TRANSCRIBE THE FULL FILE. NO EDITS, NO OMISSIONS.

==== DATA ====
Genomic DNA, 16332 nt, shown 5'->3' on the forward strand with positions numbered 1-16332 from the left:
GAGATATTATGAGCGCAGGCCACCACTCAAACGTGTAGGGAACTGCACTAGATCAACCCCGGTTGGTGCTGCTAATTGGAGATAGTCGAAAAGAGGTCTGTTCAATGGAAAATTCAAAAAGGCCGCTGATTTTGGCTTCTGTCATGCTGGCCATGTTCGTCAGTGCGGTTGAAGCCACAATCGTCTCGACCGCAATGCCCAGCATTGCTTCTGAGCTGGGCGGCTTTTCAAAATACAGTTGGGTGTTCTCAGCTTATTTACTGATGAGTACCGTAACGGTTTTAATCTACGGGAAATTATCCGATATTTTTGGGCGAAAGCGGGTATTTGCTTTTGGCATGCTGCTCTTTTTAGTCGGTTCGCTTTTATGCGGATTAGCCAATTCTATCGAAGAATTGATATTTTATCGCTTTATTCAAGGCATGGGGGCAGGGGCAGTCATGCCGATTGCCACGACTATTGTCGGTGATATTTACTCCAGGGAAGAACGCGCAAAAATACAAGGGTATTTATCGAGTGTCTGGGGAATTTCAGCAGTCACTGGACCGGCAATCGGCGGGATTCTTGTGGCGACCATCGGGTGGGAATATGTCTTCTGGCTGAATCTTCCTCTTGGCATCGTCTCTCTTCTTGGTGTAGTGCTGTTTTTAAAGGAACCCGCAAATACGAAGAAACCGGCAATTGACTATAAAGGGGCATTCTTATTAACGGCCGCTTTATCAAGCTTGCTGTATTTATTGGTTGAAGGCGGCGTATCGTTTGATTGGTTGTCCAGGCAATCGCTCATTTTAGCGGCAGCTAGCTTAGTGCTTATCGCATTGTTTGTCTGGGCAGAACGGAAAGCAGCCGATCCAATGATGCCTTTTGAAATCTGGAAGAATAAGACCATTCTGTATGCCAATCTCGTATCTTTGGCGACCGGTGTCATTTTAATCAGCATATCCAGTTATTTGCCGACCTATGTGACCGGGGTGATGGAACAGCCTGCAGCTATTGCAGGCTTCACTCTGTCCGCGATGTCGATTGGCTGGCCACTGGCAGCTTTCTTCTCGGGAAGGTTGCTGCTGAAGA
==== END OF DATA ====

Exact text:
Genomic DNA, 16332 nt, shown 5'->3' on the forward strand with positions numbered 1-16332 from the left:
GAGATATTATGAGCGCAGGCCACCACTCAAACGTGTAGGGAACTGCACTAGATCAACCCCGGTTGGTGCTGCTAATTGGAGATAGTCGAAAAGAGGTCTGTTCAATGGAAAATTCAAAAAGGCCGCTGATTTTGGCTTCTGTCATGCTGGCCATGTTCGTCAGTGCGGTTGAAGCCACAATCGTCTCGACCGCAATGCCCAGCATTGCTTCTGAGCTGGGCGGCTTTTCAAAATACAGTTGGGTGTTCTCAGCTTATTTACTGATGAGTACCGTAACGGTTTTAATCTACGGGAAATTATCCGATATTTTTGGGCGAAAGCGGGTATTTGCTTTTGGCATGCTGCTCTTTTTAGTCGGTTCGCTTTTATGCGGATTAGCCAATTCTATCGAAGAATTGATATTTTATCGCTTTATTCAAGGCATGGGGGCAGGGGCAGTCATGCCGATTGCCACGACTATTGTCGGTGATATTTACTCCAGGGAAGAACGCGCAAAAATACAAGGGTATTTATCGAGTGTCTGGGGAATTTCAGCAGTCACTGGACCGGCAATCGGCGGGATTCTTGTGGCGACCATCGGGTGGGAATATGTCTTCTGGCTGAATCTTCCTCTTGGCATCGTCTCTCTTCTTGGTGTAGTGCTGTTTTTAAAGGAACCCGCAAATACGAAGAAACCGGCAATTGACTATAAAGGGGCATTCTTATTAACGGCCGCTTTATCAAGCTTGCTGTATTTATTGGTTGAAGGCGGCGTATCGTTTGATTGGTTGTCCAGGCAATCGCTCATTTTAGCGGCAGCTAGCTTAGTGCTTATCGCATTGTTTGTCTGGGCAGAACGGAAAGCAGCCGATCCAATGATGCCTTTTGAAATCTGGAAGAATAAGACCATTCTGTATGCCAATCTCGTATCTTTGGCGACCGGTGTCATTTTAATCAGCATATCCAGTTATTTGCCGACCTATGTGACCGGGGTGATGGAACAGCCTGCAGCTATTGCAGGCTTCACTCTGTCCGCGATGTCGATTGGCTGGCCACTGGCAGCTTTCTTCTCGGGAAGGTTGCTGCTGAAGA